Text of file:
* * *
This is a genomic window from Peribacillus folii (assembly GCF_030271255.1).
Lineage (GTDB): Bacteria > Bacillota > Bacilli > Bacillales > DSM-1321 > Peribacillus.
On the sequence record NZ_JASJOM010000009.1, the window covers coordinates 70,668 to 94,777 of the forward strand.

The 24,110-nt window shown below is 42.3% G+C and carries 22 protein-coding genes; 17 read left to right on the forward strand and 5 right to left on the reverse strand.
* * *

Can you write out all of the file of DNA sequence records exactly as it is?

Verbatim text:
This is a genomic window from Peribacillus folii (assembly GCF_030271255.1).
Lineage (GTDB): Bacteria > Bacillota > Bacilli > Bacillales > DSM-1321 > Peribacillus.
On the sequence record NZ_JASJOM010000009.1, the window covers coordinates 70,668 to 94,777 of the forward strand.

The 24,110-nt window shown below is 42.3% G+C and carries 22 protein-coding genes; 17 read left to right on the forward strand and 5 right to left on the reverse strand.